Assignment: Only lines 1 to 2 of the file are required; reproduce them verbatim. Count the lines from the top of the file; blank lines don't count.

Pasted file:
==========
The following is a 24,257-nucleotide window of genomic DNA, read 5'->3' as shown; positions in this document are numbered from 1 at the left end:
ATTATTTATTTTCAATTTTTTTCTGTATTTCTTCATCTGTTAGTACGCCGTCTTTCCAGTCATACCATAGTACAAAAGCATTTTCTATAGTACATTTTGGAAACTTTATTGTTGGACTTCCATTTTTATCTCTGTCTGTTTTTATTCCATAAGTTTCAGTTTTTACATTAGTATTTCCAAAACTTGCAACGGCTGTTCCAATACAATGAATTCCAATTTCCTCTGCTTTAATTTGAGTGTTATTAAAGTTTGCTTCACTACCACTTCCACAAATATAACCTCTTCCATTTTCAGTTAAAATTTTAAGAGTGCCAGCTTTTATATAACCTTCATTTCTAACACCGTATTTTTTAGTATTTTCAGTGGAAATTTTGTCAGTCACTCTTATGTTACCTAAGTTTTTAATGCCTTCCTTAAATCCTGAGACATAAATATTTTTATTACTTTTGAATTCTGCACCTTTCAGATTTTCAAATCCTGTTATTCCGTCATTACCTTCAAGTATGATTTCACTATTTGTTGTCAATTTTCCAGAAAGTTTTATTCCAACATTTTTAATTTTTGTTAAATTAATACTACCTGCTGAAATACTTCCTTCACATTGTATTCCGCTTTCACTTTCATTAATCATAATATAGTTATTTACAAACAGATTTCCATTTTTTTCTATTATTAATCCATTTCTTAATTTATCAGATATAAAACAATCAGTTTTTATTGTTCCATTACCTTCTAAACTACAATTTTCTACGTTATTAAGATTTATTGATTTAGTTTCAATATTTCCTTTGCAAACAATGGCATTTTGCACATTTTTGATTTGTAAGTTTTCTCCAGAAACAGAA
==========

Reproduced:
The following is a 24,257-nucleotide window of genomic DNA, read 5'->3' as shown; positions in this document are numbered from 1 at the left end:
ATTATTTATTTTCAATTTTTTTCTGTATTTCTTCATCTGTTAGTACGCCGTCTTTCCAGTCATACCATAGTACAAAAGCATTTTCTATAGTACATTTTGGAAACTTTATTGTTGGACTTCCATTTTTATCTCTGTCTGTTTTTATTCCATAAGTTTCAGTTTTTACATTAGTATTTCCAAAACTTGCAACGGCTGTTCCAATACAATGAATTCCAATTTCCTCTGCTTTAATTTGAGTGTTATTAAAGTTTGCTTCACTACCACTTCCACAAATATAACCTCTTCCATTTTCAGTTAAAATTTTAAGAGTGCCAGCTTTTATATAACCTTCATTTCTAACACCGTATTTTTTAGTATTTTCAGTGGAAATTTTGTCAGTCACTCTTATGTTACCTAAGTTTTTAATGCCTTCCTTAAATCCTGAGACATAAATATTTTTATTACTTTTGAATTCTGCACCTTTCAGATTTTCAAATCCTGTTATTCCGTCATTACCTTCAAGTATGATTTCACTATTTGTTGTCAATTTTCCAGAAAGTTTTATTCCAACATTTTTAATTTTTGTTAAATTAATACTACCTGCTGAAATACTTCCTTCACATTGTATTCCGCTTTCACTTTCATTAATCATAATATAGTTATTTACAAACAGATTTCCATTTTTTTCTATTATTAATCCATTTCTTAATTTATCAGATATAAAACAATCAGTTTTTATTGTTCCATTACCTTCTAAACTACAATTTTCTACGTTATTAAGATTTATTGATTTAGTTTCAATATTTCCTTTGCAAACAATGGCATTTTGCACATTTTTGATTTGTAAGTTTTCTCCAGAAACAGAA